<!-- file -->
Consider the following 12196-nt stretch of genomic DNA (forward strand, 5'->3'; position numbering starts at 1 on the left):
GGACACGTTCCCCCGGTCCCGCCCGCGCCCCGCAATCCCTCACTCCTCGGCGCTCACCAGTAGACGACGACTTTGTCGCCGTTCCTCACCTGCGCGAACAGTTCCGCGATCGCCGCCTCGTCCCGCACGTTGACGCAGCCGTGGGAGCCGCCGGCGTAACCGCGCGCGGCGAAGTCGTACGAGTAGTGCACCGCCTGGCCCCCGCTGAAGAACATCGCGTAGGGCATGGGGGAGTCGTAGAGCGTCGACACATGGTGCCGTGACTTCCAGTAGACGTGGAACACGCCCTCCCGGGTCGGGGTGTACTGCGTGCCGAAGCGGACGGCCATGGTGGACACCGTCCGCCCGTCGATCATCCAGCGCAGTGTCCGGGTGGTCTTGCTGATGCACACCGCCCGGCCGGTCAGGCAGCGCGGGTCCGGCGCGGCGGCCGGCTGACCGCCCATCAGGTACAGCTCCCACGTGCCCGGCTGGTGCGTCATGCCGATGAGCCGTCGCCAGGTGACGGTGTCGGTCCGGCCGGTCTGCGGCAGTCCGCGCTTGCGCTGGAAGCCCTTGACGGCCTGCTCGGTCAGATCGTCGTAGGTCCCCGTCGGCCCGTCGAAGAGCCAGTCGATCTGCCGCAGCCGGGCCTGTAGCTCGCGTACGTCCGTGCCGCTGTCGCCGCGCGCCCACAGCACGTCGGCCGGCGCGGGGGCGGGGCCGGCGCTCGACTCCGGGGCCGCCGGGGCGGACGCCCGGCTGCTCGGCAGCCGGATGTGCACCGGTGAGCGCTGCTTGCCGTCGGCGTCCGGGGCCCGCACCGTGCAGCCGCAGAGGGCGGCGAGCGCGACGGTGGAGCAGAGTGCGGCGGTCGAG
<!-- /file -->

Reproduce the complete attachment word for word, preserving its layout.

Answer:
Consider the following 12196-nt stretch of genomic DNA (forward strand, 5'->3'; position numbering starts at 1 on the left):
GGACACGTTCCCCCGGTCCCGCCCGCGCCCCGCAATCCCTCACTCCTCGGCGCTCACCAGTAGACGACGACTTTGTCGCCGTTCCTCACCTGCGCGAACAGTTCCGCGATCGCCGCCTCGTCCCGCACGTTGACGCAGCCGTGGGAGCCGCCGGCGTAACCGCGCGCGGCGAAGTCGTACGAGTAGTGCACCGCCTGGCCCCCGCTGAAGAACATCGCGTAGGGCATGGGGGAGTCGTAGAGCGTCGACACATGGTGCCGTGACTTCCAGTAGACGTGGAACACGCCCTCCCGGGTCGGGGTGTACTGCGTGCCGAAGCGGACGGCCATGGTGGACACCGTCCGCCCGTCGATCATCCAGCGCAGTGTCCGGGTGGTCTTGCTGATGCACACCGCCCGGCCGGTCAGGCAGCGCGGGTCCGGCGCGGCGGCCGGCTGACCGCCCATCAGGTACAGCTCCCACGTGCCCGGCTGGTGCGTCATGCCGATGAGCCGTCGCCAGGTGACGGTGTCGGTCCGGCCGGTCTGCGGCAGTCCGCGCTTGCGCTGGAAGCCCTTGACGGCCTGCTCGGTCAGATCGTCGTAGGTCCCCGTCGGCCCGTCGAAGAGCCAGTCGATCTGCCGCAGCCGGGCCTGTAGCTCGCGTACGTCCGTGCCGCTGTCGCCGCGCGCCCACAGCACGTCGGCCGGCGCGGGGGCGGGGCCGGCGCTCGACTCCGGGGCCGCCGGGGCGGACGCCCGGCTGCTCGGCAGCCGGATGTGCACCGGTGAGCGCTGCTTGCCGTCGGCGTCCGGGGCCCGCACCGTGCAGCCGCAGAGGGCGGCGAGCGCGACGGTGGAGCAGAGTGCGGCGGTCGAG